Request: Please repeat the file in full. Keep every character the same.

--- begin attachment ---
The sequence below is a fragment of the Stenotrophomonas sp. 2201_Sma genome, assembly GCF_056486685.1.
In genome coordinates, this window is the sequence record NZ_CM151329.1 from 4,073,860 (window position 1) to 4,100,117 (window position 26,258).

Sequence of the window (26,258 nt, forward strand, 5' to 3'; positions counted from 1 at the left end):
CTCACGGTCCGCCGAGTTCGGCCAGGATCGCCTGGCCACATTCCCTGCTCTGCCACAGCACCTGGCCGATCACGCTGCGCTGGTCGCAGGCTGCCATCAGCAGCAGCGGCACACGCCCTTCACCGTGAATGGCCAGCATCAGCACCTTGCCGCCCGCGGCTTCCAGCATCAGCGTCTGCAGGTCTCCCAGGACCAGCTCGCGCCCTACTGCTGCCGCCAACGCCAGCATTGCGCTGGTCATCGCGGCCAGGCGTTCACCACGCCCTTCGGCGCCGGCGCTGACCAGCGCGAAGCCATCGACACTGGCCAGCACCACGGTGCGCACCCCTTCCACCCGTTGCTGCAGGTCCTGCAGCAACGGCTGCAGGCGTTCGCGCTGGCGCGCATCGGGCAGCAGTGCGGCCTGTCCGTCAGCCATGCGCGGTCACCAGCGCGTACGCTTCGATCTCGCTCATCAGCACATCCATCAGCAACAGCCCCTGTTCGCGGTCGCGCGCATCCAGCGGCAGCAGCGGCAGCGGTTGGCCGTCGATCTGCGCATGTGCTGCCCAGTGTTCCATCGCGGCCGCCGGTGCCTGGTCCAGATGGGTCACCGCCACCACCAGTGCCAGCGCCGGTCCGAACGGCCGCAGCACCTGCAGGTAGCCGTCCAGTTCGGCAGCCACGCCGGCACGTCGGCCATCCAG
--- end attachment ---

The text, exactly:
The sequence below is a fragment of the Stenotrophomonas sp. 2201_Sma genome, assembly GCF_056486685.1.
In genome coordinates, this window is the sequence record NZ_CM151329.1 from 4,073,860 (window position 1) to 4,100,117 (window position 26,258).

Sequence of the window (26,258 nt, forward strand, 5' to 3'; positions counted from 1 at the left end):
CTCACGGTCCGCCGAGTTCGGCCAGGATCGCCTGGCCACATTCCCTGCTCTGCCACAGCACCTGGCCGATCACGCTGCGCTGGTCGCAGGCTGCCATCAGCAGCAGCGGCACACGCCCTTCACCGTGAATGGCCAGCATCAGCACCTTGCCGCCCGCGGCTTCCAGCATCAGCGTCTGCAGGTCTCCCAGGACCAGCTCGCGCCCTACTGCTGCCGCCAACGCCAGCATTGCGCTGGTCATCGCGGCCAGGCGTTCACCACGCCCTTCGGCGCCGGCGCTGACCAGCGCGAAGCCATCGACACTGGCCAGCACCACGGTGCGCACCCCTTCCACCCGTTGCTGCAGGTCCTGCAGCAACGGCTGCAGGCGTTCGCGCTGGCGCGCATCGGGCAGCAGTGCGGCCTGTCCGTCAGCCATGCGCGGTCACCAGCGCGTACGCTTCGATCTCGCTCATCAGCACATCCATCAGCAACAGCCCCTGTTCGCGGTCGCGCGCATCCAGCGGCAGCAGCGGCAGCGGTTGGCCGTCGATCTGCGCATGTGCTGCCCAGTGTTCCATCGCGGCCGCCGGTGCCTGGTCCAGATGGGTCACCGCCACCACCAGTGCCAGCGCCGGTCCGAACGGCCGCAGCACCTGCAGGTAGCCGTCCAGTTCGGCAGCCACGCCGGCACGTCGGCCATCCAG